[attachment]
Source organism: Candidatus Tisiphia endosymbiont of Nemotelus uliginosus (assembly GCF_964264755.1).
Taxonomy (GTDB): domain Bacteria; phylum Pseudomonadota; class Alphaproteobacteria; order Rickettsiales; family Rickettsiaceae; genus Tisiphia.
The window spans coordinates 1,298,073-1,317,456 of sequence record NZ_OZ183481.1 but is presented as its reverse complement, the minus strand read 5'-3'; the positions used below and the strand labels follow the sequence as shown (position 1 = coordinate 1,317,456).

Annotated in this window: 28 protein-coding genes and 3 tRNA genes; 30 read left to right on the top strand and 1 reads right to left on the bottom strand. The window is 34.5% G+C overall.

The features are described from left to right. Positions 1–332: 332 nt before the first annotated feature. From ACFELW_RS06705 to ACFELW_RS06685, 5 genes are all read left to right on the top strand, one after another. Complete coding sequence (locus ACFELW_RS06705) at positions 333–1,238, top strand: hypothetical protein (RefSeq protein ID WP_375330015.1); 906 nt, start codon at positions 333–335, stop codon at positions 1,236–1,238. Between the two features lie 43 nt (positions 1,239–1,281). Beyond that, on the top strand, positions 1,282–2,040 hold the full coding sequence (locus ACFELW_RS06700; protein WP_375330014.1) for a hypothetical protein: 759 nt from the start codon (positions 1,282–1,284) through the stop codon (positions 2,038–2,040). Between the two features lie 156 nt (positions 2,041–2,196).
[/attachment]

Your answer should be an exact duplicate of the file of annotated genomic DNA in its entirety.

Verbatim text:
Source organism: Candidatus Tisiphia endosymbiont of Nemotelus uliginosus (assembly GCF_964264755.1).
Taxonomy (GTDB): domain Bacteria; phylum Pseudomonadota; class Alphaproteobacteria; order Rickettsiales; family Rickettsiaceae; genus Tisiphia.
The window spans coordinates 1,298,073-1,317,456 of sequence record NZ_OZ183481.1 but is presented as its reverse complement, the minus strand read 5'-3'; the positions used below and the strand labels follow the sequence as shown (position 1 = coordinate 1,317,456).

Annotated in this window: 28 protein-coding genes and 3 tRNA genes; 30 read left to right on the top strand and 1 reads right to left on the bottom strand. The window is 34.5% G+C overall.

The features are described from left to right. Positions 1–332: 332 nt before the first annotated feature. From ACFELW_RS06705 to ACFELW_RS06685, 5 genes are all read left to right on the top strand, one after another. Complete coding sequence (locus ACFELW_RS06705) at positions 333–1,238, top strand: hypothetical protein (RefSeq protein ID WP_375330015.1); 906 nt, start codon at positions 333–335, stop codon at positions 1,236–1,238. Between the two features lie 43 nt (positions 1,239–1,281). Beyond that, on the top strand, positions 1,282–2,040 hold the full coding sequence (locus ACFELW_RS06700; protein WP_375330014.1) for a hypothetical protein: 759 nt from the start codon (positions 1,282–1,284) through the stop codon (positions 2,038–2,040). Between the two features lie 156 nt (positions 2,041–2,196).